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FRSA LEGAL COUNSEL Cotney Construction Law

COVID-19 Restrictions and Heat‑Related Injuries and Illness Trent Cotney & Travis McConnell, Attorneys, Cotney Construction Law As Florida temperatures reach the hottest time of the year, it is important to note that 50-70 percent of heat fatalities occur during the first few days of working in hot environments (while the body acclimates). Construction workers, especially those working in the roofing industry, are particularly susceptible to heat injuries due to occupational risk factors. When combined with COVID-19 mandatory mask requirements and the elimination of communal water supplies, the heat could spell disaster for roofing crews. To date, we have already had more than 20 telephone calls from roofing contractors who have had employees suffer from heat-related injury or illness. Under OSHA’s general duty clause, employers are responsible for providing workplaces that are free of known safety hazards, including protecting workers from heat-related illnesses. With this in mind, it is very important that contractors plan for this hazard through a comprehensive heat-illness prevention program. Additionally, contractors can take advantage of free resources, such as OSHA’s Heat Safety Smartphone App (available on iPhone and Android). At a minimum, any safety program should address the following points:

Plan and Supervise in Order to Mitigate Heat-Related Hazards

Heat conditions can change rapidly between and throughout workdays. Onsite and offsite management should monitor changing conditions and implement appropriate protocols to address extreme weather conditions. The individual who is responsible for implementing the heat plan should be on the site where work is occurring and be sufficiently trained to: ■ identify and control heat hazards,

Train Workers to Recognize Hazards and Heat-Related Illness

All supervisors and workers should be trained to recognize hazards and heat-related illness. Factors that have a role in creating occupational heat stress include: ■ environmental conditions (such as air temperature, humidity, sunlight and air speed),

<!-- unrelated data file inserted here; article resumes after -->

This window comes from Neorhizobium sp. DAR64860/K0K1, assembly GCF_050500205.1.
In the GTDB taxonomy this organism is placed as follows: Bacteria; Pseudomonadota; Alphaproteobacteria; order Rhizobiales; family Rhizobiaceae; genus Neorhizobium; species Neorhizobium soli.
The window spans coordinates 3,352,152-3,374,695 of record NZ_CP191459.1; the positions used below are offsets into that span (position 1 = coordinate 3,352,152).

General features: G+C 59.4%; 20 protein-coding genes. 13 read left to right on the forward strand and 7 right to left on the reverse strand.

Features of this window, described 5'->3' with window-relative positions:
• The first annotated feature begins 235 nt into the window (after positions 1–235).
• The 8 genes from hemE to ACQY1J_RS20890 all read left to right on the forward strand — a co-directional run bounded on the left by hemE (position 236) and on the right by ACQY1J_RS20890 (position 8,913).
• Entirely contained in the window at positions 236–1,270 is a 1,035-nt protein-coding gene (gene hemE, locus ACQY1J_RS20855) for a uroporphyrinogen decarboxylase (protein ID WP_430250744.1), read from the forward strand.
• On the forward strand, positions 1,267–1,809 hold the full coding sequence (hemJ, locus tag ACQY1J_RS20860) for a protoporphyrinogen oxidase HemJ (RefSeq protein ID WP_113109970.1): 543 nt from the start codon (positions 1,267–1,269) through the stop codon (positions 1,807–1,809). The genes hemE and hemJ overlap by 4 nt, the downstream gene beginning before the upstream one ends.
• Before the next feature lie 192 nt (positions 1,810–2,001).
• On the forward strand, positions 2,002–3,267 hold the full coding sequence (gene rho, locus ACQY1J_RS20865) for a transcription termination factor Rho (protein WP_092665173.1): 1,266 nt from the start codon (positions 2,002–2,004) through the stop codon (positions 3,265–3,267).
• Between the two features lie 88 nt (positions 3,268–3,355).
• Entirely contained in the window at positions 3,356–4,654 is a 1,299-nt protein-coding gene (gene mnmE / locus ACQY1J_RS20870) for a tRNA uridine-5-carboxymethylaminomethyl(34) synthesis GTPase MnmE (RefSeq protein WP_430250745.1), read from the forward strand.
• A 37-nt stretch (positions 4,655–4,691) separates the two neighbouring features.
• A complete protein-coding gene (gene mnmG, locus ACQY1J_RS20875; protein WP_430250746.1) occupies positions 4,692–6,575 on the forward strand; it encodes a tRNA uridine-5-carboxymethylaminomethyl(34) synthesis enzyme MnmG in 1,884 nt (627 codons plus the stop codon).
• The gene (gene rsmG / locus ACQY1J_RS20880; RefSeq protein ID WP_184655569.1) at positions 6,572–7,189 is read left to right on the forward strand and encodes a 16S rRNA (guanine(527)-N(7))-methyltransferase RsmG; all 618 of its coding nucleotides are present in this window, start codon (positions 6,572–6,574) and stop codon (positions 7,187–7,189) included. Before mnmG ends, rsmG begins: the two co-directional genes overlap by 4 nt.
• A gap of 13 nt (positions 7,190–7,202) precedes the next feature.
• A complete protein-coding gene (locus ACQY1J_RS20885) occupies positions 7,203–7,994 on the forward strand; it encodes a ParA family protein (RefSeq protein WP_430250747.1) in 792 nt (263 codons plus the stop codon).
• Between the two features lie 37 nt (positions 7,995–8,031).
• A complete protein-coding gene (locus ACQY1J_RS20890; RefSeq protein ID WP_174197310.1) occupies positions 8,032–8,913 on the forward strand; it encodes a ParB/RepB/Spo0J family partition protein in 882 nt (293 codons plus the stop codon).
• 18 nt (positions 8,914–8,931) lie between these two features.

■ recognize early symptoms of heat stress,

■ presence of heat sources (e.g., hot tar kettles or furnaces),

■ administer first aid for heat-related illnesses and

■ level of physical activity involved in the work,

■ activate emergency medical services quickly when needed.

■ use of clothing or protective gear that will retain heat and

Take Special Care to Protect New Workers

Almost half of heat-related deaths occur on a worker’s first day. New and returning workers, as well as those exposed to rapid climate changes, should be given the opportunity to acclimate before working at ordinary capacity. 10

To protect new workers from heat-related illness, OSHA recommends employers take special precautions for unacclimated workers for at least one to two weeks. Use the 20% Rule: new or returning workers should only work 20 percent of their first day and an additional 20 percent each day thereafter. During work, they should take longer and more frequent breaks than acclimatized workers and should be closely monitored for symptoms of heat-related illness.


■ individual/personal factors: for example, even temperatures as low as 77°F can present a hazard to acclimatized workers if the work is strenuous. Conveniently, OSHA provides a free heat stress calculator on its website in order to determine if conditions present a hazard.

Profile for Florida Roofing Magazine

August 2020